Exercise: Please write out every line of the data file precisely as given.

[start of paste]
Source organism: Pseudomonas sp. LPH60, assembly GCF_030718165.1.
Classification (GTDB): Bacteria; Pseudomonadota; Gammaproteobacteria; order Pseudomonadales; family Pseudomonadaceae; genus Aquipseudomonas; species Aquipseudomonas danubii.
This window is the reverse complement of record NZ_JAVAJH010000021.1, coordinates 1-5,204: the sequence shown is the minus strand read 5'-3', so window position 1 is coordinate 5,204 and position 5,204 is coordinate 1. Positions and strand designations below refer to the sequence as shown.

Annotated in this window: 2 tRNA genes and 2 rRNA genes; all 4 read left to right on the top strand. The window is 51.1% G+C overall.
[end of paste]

Source organism: Pseudomonas sp. LPH60, assembly GCF_030718165.1.
Classification (GTDB): Bacteria; Pseudomonadota; Gammaproteobacteria; order Pseudomonadales; family Pseudomonadaceae; genus Aquipseudomonas; species Aquipseudomonas danubii.
This window is the reverse complement of record NZ_JAVAJH010000021.1, coordinates 1-5,204: the sequence shown is the minus strand read 5'-3', so window position 1 is coordinate 5,204 and position 5,204 is coordinate 1. Positions and strand designations below refer to the sequence as shown.

Annotated in this window: 2 tRNA genes and 2 rRNA genes; all 4 read left to right on the top strand. The window is 51.1% G+C overall.